Welcome to St. John's Lodge!
As Seattle's oldest Masonic Lodge, St. John's offers a tried and true system to create society
leaders and give men working tools to enable positive change around them. This Lodge provides an
environment of friendship where men of all trades mentor and help each other grow. This is what Freemasonry is all about.
St. John's Lodge No. 9 will be a recognized Masonic leader in personal growth through association, ritual excellence, education, and charity.
Our meetings are held every 3rd Wednesday of the month. Visitors are always welcome!
Join us for Dinner in November!
Every Masonic Lodge needs to prepare an annual budget. You may not have thought about it, but everyone makes
use of budgets in one way or another. This is true in every aspect of life, whether it be conserving
energy for use in the final minutes of a game, or reducing automobile speed to stretch-out the remaining
gasoline supply until you can reach a gas station.
Budgeting is necessary to attain your desired goals and to keep your planning within the realm of
reality. It requires a systematic evaluation of estimated income and expenditures to ensure that funding
will be available for programs, activities and building maintenance or rental. Oh, yeah, and with
enough resources to support our beloved charities. This month we’ll be acting on our proposed budget.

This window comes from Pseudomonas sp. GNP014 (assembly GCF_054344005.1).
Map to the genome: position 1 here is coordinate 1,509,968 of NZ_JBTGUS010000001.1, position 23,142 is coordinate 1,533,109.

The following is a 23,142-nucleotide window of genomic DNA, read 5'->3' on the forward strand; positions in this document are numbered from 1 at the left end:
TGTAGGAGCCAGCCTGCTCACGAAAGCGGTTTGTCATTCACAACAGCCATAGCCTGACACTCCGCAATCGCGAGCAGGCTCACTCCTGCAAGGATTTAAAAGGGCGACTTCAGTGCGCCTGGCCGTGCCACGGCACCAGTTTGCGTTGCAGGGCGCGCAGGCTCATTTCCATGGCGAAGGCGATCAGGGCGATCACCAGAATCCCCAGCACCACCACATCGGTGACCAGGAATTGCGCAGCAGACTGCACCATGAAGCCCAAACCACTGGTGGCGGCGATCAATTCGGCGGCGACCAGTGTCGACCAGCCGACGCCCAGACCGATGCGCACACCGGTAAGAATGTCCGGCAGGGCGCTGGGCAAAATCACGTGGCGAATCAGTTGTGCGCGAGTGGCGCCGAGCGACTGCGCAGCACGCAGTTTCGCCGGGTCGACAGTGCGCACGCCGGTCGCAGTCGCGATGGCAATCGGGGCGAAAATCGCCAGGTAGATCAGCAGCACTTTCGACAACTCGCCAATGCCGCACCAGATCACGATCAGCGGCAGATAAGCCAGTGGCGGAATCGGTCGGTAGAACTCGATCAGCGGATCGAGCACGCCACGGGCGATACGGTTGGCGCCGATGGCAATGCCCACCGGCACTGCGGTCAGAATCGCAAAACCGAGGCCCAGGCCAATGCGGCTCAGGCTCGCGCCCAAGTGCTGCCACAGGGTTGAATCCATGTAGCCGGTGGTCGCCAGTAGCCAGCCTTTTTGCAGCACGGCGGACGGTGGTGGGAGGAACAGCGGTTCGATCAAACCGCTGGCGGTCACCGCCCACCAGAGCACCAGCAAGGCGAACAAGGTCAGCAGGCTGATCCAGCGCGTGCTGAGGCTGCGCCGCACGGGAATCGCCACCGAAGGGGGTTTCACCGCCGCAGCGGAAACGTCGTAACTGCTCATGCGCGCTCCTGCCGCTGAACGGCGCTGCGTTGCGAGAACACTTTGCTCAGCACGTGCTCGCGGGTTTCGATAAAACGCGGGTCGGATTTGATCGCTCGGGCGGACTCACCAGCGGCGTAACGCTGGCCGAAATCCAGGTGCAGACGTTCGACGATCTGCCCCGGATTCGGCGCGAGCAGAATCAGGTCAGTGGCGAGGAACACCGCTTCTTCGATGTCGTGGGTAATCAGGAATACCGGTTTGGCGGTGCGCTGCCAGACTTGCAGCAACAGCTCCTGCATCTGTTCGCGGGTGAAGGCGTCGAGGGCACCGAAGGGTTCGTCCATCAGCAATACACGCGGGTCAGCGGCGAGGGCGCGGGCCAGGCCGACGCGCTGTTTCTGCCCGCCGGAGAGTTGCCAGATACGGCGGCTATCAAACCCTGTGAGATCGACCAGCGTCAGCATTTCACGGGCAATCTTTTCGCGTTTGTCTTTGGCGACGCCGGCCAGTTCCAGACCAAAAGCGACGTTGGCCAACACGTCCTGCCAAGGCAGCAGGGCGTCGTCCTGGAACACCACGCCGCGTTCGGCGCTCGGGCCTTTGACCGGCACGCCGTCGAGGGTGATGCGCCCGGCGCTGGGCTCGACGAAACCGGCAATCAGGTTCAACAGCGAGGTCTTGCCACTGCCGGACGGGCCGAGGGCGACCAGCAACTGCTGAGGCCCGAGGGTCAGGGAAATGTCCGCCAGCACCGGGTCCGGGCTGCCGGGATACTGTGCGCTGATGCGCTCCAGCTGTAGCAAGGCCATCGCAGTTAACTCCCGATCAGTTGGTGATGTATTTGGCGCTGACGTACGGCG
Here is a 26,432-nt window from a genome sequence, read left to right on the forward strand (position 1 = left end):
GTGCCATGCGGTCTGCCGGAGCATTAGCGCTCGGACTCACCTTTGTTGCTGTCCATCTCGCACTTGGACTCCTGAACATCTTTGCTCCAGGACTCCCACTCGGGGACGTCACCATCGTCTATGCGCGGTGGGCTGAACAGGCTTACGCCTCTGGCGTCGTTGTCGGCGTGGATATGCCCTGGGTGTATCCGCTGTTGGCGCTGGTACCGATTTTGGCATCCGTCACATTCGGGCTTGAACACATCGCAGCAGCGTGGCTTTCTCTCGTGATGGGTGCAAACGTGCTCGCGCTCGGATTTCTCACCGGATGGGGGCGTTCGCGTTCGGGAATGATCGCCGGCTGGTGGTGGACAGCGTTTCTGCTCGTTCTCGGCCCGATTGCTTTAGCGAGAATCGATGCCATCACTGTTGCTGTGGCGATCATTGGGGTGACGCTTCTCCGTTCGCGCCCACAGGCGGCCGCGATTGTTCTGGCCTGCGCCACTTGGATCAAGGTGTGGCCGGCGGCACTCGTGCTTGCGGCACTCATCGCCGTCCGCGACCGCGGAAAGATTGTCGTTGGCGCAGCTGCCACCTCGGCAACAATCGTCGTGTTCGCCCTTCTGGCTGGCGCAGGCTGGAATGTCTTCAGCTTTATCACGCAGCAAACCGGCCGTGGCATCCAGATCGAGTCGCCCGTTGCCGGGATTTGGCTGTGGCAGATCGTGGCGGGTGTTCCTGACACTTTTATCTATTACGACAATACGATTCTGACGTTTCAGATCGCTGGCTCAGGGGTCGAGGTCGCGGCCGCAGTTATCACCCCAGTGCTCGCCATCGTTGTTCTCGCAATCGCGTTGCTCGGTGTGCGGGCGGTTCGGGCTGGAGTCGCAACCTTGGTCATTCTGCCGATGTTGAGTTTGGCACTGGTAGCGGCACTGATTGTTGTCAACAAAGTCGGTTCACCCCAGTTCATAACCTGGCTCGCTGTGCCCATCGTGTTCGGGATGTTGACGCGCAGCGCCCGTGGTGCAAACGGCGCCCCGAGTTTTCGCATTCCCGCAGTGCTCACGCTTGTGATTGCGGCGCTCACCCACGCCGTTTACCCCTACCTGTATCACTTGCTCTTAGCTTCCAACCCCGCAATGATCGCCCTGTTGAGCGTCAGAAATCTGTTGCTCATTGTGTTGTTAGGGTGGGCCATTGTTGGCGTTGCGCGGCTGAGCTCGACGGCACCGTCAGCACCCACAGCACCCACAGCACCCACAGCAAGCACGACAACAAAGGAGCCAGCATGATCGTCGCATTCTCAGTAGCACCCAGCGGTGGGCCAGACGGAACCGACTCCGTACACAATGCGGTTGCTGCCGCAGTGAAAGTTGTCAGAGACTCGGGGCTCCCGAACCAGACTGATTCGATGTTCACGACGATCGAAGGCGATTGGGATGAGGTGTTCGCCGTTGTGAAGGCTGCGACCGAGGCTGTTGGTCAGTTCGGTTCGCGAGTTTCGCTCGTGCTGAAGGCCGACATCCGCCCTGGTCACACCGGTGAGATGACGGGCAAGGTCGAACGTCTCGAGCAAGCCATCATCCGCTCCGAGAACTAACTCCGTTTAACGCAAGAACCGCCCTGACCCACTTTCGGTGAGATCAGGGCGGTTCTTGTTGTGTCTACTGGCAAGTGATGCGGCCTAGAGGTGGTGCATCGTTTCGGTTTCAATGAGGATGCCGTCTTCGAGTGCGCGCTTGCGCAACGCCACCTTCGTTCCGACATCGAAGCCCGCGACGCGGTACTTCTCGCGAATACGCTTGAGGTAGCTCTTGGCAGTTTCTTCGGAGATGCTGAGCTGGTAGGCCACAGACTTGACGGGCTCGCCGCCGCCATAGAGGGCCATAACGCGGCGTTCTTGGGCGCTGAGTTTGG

OK, that’s not all that will be happening in November. We’ll also be electing officers for 2016. Those officers will
be installed next month to lead the Lodge forward. The Installation ceremony will be followed by dinner Thursday
evening, December 10.
Worshipful Master Russ Johnson will be completing the final meeting of his very successful term
as Master of the Lodge. Let’s give WBro. Russ a big send-off and thank-you for the tremendous year
he’s given us!
We will be electing officers for next year. The offices of Master, Senior and Junior Wardens,
Secretary and Treasurer will be selected for next year, as well as one representative to the Board of
Trustees. Senior Warden Bro. John Murray Louderback is working on his “Proficiency in Lodge
Management” and declares his availability to serve in the East. Bro. Jeffrey Pullen has prepared himself for the West and
Senior Deacon Bro. Seann Maria is available to serve in the South.
Trustee WBro. Hans Wehl is again available to serve
a three-year term on the Board.
Please make your 6:15 dinner reservations with the
secretary at 206 623-0261 or firstname.lastname@example.org
by Thursday, November 12, prior to the November 18
meeting. Invite a brother to accompany you to Lodge.
The evening's schedule is as follows:
Dinner – Guests Welcome
1. Menu: TBA
2. Speaker: TBA
Stated Meeting - tiled
1. Masonic education: TBA
2. Election of officers
3. Business and Good of the Order
Kick back, visit, and enjoy a beverage and dessert
St. John's Noble Cause for 2015
Seattle Teachers Autism Symposium
Teachers from Bellingham to Puyallup praised the
Seattle Teachers Autism Symposium conceived, planned,
and executed by St. John’s members as an unqualified
success. Chairman Bro. Seann Maria reported that while
we had fewer teachers actually show up who had preregistered
(650 to 700 of 960), solicited and unsolicited
comments were very positive. We were blessed with
more than enough volunteers for the two days. Our
presence helped to build community awareness.